Clinical outcomes related to background diuretic use and new diuretic initiation in patients with HFrEF

Curtain, J. P. et al. (2022) Clinical outcomes related to background diuretic use and new diuretic initiation in patients with HFrEF. JACC: Heart Failure, 10(6), pp. 415-427. (doi: 10.1016/j.jchf.2022.01.020) (PMID:35654526)

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Objectives: The aim of this study was to examine outcomes in patients with heart failure with reduced ejection fraction (HFrEF) not taking diuretic medications and after diuretic medications are started. Background: Up to 20% of patients in HFrEF trials are not taking diuretic agents at baseline, but little is known about them. Methods: Patient characteristics and outcomes were compared between patients taking or not taking diuretic drugs at baseline in the ATMOSPHERE (Aliskiren Trial of Minimizing Outcomes for Patients With Heart Failure) and PARADIGM-HF (Prospective Comparison of ARNI With ACEI to Determine Impact on Global Mortality and Morbidity in Heart Failure Trial) trials combined. Patients starting diuretic medications were also compared with those remaining off diuretic drugs during follow-up. Symptoms (Kansas City Cardiomyopathy Questionnaire Clinical Summary Score [KCCQ-CSS]), hospitalization for worsening heart failure (HF), mortality, and kidney function (estimated glomerular filtration rate slope) were examined. Results: At baseline, the 3,079 of 15,415 patients (20%) not taking diuretic medications had a less severe HF profile, less neurohumoral activation, and better kidney function. They were less likely to experience the primary outcome (hospitalization for HF or cardiovascular death) than patients taking diuretic agents (adjusted HR: 0.77; 95% CI: 0.74-0.80; P < 0.001) and death of any cause. Commencement of a diuretic drug was associated with higher subsequent risk for death (adjusted HR: 2.05; 95% CI: 1.99-2.11; P < 0.001) and greater decreases in KCCQ-CSS and estimated glomerular filtration rate. The 5 strongest predictors of initiation of diuretic medications were higher N-terminal pro–B-type natriuretic peptide, higher body mass index, older age, history of diabetes, and worse KCCQ-CSS. In PARADIGM-HF, fewer patients who were treated with sacubitril/valsartan commenced diuretic agents (OR: 0.72; 95% CI: 0.58-0.88; P = 0.002). Conclusions: Patients with HFrEF not taking diuretic medications and those who remained off them had better outcomes than patients treated with diuretic agents or who commenced them.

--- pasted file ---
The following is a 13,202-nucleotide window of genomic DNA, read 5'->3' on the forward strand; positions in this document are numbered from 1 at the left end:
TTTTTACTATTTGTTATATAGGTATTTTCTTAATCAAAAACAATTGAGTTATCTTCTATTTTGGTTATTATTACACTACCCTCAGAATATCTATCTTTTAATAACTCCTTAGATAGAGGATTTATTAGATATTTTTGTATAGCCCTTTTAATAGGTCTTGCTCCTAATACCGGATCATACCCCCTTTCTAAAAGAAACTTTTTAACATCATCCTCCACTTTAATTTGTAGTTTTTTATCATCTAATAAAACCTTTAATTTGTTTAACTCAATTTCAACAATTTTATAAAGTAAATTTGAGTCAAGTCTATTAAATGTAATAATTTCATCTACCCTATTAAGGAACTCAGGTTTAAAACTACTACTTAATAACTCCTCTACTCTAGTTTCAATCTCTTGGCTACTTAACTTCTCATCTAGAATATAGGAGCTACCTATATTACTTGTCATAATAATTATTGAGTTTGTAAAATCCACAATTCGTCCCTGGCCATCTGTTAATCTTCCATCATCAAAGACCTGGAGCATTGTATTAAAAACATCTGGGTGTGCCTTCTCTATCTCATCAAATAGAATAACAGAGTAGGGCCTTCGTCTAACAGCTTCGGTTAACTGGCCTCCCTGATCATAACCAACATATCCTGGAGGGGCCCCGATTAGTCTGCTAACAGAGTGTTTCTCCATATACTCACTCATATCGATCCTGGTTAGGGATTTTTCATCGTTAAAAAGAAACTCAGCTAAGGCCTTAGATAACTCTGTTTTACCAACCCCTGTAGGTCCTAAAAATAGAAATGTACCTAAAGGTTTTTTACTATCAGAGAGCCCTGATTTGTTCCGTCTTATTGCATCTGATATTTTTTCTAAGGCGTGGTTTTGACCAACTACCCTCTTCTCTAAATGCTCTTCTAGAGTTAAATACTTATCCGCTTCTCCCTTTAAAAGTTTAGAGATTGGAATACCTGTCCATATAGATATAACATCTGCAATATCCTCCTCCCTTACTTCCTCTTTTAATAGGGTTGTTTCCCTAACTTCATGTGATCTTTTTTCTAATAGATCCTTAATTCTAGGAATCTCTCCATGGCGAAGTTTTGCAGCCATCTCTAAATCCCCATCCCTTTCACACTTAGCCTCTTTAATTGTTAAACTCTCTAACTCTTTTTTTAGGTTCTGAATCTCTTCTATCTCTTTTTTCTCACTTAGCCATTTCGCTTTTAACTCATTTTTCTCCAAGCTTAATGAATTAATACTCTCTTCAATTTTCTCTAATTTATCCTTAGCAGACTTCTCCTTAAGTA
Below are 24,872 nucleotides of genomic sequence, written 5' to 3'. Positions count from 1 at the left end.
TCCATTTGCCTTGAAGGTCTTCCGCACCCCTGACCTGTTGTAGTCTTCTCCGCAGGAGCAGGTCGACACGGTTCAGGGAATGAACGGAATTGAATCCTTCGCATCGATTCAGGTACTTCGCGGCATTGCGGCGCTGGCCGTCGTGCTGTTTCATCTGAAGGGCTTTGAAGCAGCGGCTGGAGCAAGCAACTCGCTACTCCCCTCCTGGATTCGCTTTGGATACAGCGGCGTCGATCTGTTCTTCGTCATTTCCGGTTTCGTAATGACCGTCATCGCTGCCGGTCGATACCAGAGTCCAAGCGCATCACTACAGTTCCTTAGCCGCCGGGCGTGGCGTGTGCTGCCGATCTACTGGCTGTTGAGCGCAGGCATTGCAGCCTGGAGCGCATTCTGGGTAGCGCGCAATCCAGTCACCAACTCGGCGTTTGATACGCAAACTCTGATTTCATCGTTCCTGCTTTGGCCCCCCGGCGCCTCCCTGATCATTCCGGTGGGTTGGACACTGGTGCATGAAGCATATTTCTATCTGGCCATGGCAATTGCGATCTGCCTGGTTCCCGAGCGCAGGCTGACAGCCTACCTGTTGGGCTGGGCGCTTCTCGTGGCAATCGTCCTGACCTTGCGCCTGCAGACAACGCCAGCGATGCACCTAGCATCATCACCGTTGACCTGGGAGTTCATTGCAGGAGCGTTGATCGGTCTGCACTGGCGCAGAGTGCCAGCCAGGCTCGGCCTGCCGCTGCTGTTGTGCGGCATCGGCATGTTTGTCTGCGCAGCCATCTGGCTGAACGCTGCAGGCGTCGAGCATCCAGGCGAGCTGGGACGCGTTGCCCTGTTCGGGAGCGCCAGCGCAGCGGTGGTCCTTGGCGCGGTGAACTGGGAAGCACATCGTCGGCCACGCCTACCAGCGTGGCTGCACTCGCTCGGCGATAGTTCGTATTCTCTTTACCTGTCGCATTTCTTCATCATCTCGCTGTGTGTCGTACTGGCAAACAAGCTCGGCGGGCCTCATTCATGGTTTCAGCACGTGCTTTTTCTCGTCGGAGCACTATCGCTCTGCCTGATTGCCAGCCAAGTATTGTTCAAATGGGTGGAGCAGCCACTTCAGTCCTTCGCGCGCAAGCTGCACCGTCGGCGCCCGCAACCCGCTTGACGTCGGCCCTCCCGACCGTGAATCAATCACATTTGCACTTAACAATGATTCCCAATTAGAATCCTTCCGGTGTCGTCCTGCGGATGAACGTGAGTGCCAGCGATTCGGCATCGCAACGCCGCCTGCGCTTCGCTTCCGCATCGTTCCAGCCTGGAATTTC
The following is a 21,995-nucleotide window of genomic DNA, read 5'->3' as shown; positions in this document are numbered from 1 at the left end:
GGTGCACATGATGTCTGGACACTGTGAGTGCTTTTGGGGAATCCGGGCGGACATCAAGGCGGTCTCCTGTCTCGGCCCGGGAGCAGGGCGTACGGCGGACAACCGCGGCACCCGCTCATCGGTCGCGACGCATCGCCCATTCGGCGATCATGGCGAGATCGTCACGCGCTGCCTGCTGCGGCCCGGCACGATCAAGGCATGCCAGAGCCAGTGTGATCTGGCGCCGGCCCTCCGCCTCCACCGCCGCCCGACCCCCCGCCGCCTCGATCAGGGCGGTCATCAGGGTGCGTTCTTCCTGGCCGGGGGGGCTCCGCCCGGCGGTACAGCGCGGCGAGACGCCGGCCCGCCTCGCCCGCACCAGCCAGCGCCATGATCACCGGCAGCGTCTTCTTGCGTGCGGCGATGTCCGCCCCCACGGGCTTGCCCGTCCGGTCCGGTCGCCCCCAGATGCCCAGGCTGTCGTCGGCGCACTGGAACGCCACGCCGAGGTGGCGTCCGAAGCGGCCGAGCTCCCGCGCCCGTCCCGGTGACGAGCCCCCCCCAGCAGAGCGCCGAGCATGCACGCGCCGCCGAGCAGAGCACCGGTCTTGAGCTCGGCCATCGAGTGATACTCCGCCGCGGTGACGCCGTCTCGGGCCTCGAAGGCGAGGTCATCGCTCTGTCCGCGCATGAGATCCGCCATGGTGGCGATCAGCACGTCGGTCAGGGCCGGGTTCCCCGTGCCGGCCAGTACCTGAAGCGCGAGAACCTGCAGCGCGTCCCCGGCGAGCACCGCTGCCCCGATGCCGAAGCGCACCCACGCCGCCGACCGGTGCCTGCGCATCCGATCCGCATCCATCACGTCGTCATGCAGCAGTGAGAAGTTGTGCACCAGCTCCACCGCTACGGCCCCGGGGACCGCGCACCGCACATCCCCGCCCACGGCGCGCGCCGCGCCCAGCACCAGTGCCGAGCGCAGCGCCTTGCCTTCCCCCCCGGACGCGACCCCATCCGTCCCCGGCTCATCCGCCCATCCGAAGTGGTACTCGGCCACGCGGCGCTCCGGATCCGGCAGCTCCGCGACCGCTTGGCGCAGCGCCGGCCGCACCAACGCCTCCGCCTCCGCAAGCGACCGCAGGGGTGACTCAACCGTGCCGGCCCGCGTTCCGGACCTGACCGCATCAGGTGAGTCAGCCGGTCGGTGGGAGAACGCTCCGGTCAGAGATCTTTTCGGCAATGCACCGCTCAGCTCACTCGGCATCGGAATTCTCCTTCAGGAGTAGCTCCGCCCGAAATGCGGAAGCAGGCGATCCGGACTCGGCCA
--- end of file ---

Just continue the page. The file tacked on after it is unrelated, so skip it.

Item Type:Articles
Glasgow Author(s) Enlighten ID:Jhund, Professor Pardeep and Petrie, Professor Mark and Campbell, Dr Ross and McMurray, Professor John and Curtain, Dr James and Kober, Professor Lars
Authors: Curtain, J. P., Campbell, R. T., Petrie, M. C., Jackson, A. M., Abraham, W. T., Desai, A. S., Dickstein, K., Køber, L., Rouleau, J. L., Swedberg, K., Zile, M. R., Solomon, S. D., Jhund, P. S., and McMurray, J. J.V.
College/School:College of Medical Veterinary and Life Sciences > School of Cardiovascular & Metabolic Health
Journal Name:JACC: Heart Failure
ISSN (Online):2213-1787
Published Online:06 April 2022

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